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Welcome back to another Disney Top 5.


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Here’s where I make a confession: my name is Chris and I’m not a Walt Disney World lifer. I have not been going there since it opened; not even close. That doesn’t mean that I haven’t been there a whole lot—or that I’m not completely and totally enthralled by the place. And it doesn’t mean that I don’t know my way around or know a lot about it. The exact opposite is certainly true. I know way too much about Walt Disney World and have earned my “Disney PhD” many times over. But the fact still remains that I was never in the Most Magical Place on Earth outside of this century. That’s still an impressive 13 years or so at this point, and the knowledge and experience that I’ve gained in that time is pretty substantial. From the moment that I arrived I had to know everything about the place.

Walt Disney World has that effect on people. I was hooked from the moment we arrived. After driving through a literal monsoon to get to the airport only to be massively delayed—then finally arriving after midnight with a tired wife and little girl in tow, Disney’s Caribbean Beach sucked me right in and had me at  “Have a magical stay!” I soaked up the place and basked in the joy of my daughter and wife doing the same. I’m so glad that my first Disney World experience was through the eyes of my star-struck child. She made it so much more magical than I could have possibly imagined. It was almost worth NOT going there as a child myself to have that first time experience with her buying into everything hook, line, and sinker. I don’t begrudge my parents—much—for never taking me as a kid. I’m sure they had a good reason for not taking us to the most iconic family travel destination on the planet. That said, I do feel that there was a lot that, as a true Disney fan, I missed out on.

I never got to see characters roaming freely through the Magic Kingdom and running into guests spontaneously. I never purchased an E-ticket. I’ve only known a World with all four parks. The teacups have always been covered. We’ve never taken a Flight to the Moon or a Mission to Mars. I could go on and on, but I’d rather just take a look back at the Top 5 Walt Disney World Attractions I Never Experienced.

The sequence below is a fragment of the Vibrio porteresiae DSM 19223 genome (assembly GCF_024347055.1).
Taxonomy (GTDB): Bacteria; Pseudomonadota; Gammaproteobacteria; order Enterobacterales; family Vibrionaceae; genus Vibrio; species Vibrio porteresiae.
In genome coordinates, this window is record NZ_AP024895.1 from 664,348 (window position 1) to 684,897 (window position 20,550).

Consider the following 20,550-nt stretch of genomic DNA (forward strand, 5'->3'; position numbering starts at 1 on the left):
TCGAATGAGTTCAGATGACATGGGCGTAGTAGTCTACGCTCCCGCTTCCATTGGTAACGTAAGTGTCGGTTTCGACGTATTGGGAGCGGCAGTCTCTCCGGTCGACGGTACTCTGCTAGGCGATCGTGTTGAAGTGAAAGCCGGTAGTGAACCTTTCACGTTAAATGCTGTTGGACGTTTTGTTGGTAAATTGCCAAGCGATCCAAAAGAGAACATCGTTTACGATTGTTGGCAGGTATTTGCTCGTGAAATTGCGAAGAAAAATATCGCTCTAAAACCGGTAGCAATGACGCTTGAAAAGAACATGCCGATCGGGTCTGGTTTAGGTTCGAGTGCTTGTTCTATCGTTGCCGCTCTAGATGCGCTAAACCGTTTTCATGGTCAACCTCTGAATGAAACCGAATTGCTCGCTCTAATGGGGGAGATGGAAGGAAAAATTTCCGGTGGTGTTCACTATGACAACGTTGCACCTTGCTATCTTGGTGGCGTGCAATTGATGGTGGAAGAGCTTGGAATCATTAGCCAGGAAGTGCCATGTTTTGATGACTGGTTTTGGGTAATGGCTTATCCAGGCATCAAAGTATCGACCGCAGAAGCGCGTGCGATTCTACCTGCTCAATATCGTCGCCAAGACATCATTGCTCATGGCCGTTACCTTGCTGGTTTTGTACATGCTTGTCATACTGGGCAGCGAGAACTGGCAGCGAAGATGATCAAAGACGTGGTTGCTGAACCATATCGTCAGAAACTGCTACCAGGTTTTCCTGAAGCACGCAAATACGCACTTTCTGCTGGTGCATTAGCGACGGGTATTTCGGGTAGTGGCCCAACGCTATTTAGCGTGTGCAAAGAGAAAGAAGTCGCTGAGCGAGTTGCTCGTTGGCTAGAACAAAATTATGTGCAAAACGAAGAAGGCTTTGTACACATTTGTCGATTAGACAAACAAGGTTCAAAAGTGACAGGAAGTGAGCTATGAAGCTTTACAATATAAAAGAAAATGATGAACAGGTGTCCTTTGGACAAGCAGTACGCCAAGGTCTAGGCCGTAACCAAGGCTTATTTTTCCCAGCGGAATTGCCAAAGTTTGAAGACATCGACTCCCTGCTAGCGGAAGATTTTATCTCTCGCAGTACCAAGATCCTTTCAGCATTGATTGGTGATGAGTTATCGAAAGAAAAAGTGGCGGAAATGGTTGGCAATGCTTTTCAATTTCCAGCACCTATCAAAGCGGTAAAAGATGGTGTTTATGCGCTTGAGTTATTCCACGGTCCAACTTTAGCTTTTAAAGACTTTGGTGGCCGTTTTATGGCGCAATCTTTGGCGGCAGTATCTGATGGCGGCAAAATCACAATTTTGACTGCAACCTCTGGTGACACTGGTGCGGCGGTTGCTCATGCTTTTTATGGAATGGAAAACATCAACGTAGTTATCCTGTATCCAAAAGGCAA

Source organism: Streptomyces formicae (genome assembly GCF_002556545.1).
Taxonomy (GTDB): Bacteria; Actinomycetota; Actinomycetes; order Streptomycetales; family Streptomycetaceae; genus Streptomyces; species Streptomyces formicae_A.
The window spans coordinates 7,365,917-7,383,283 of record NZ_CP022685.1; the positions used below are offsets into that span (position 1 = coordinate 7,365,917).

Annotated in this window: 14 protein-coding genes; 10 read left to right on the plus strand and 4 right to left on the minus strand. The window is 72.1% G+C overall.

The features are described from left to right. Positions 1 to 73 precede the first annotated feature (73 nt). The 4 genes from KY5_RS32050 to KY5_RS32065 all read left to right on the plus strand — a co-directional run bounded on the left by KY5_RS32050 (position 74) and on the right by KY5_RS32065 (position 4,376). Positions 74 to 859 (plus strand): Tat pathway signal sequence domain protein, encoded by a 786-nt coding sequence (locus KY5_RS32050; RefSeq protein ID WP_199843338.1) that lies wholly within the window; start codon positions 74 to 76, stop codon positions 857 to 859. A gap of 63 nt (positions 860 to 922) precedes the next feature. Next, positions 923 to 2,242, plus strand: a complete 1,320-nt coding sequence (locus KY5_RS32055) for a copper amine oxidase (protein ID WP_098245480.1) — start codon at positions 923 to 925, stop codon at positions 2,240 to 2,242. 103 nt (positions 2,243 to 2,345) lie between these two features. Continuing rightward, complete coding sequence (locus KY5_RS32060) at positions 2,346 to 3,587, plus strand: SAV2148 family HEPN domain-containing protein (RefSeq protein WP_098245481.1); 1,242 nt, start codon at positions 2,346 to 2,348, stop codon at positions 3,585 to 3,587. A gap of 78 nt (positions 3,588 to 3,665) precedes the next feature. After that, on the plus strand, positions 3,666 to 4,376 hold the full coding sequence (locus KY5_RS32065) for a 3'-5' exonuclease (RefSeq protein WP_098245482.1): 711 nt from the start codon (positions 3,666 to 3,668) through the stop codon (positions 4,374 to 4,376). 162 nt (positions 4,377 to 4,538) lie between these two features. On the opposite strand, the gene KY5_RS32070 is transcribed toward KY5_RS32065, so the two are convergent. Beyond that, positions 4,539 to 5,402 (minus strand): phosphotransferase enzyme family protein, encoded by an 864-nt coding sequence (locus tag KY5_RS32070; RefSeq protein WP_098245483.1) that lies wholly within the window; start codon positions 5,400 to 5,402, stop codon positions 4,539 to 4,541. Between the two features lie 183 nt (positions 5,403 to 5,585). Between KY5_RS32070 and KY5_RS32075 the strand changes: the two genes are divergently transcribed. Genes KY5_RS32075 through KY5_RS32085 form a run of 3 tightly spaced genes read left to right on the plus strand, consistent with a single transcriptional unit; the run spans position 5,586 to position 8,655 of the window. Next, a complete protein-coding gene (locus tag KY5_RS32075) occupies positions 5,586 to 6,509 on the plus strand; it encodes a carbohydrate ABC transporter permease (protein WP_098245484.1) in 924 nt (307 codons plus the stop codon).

5 – Tapestry of Nations/Tapestry of Dreams


A "Ring Man" puppet parades through Italy during Tapestry of Dreams in 2003. Photo by Mark Goldhaber.

This parade was actually running on our first trip, and how I never made it over to Epcot to see it I’ll never know. It was an amazing-looking parade with wonderful music and incredibly creative puppets much like what can be seen each day at Disney’s Animal Kingdom during Mickey’s Jamming Jungle Parade. This one-of-a-kind parade that wound its way through Epcot’s World Showcase was created for Epcot’s Millennium Celebration and wrapped up in 2003. Search for it out there on the web. Thanks to sites like YouTube, we can still experience the magic of this short-lived but much loved parade.

4 – Dreamfinder


Journey Into Imagination. Photo by J. Jeff Kober.

The whole family loves Figment. He’s actually one of our favorite Disney characters. We never pass up the Imagination Pavilion, and why not? There’s never a wait. It’s always fun. “One Little Spark,” written by the legendary Sherman Brothers, is a happy little tune that’s certain to get stuck in your head. I do wonder how cool it would have been to see the original attraction in all of its glory and follow Figment and the Dreamfinder in his flying contraption as they flew to the Dream Port to help put our imaginations to good use.

3 – River Country


Promotional Walt Disney World photo of River Country.© Walt Disney Productions.

Another near miss for me was the first of Disney’s water parks, and from what I can tell, seemed like a great place to cool off on those scorching Orlando summer days. Once again, I’m only speaking from pictures and Internet video, but it definitely seems like my kind of place. I realize that it wasn’t as huge or as high tech as the current Typhoon Lagoon and Blizzard Beach. Still, the Huck Finn inspired swimmin’ holes, rope swings and flumes seem like they’re right up my alley. I think I’d have enjoyed the natural sand beaches, the location nestled alongside Bay Lake, and the seemingly impressive rock work, designed by legendary Imagineer Fred Joerger. River Country certainly seems like my kind of place and I’m sorry that I missed it.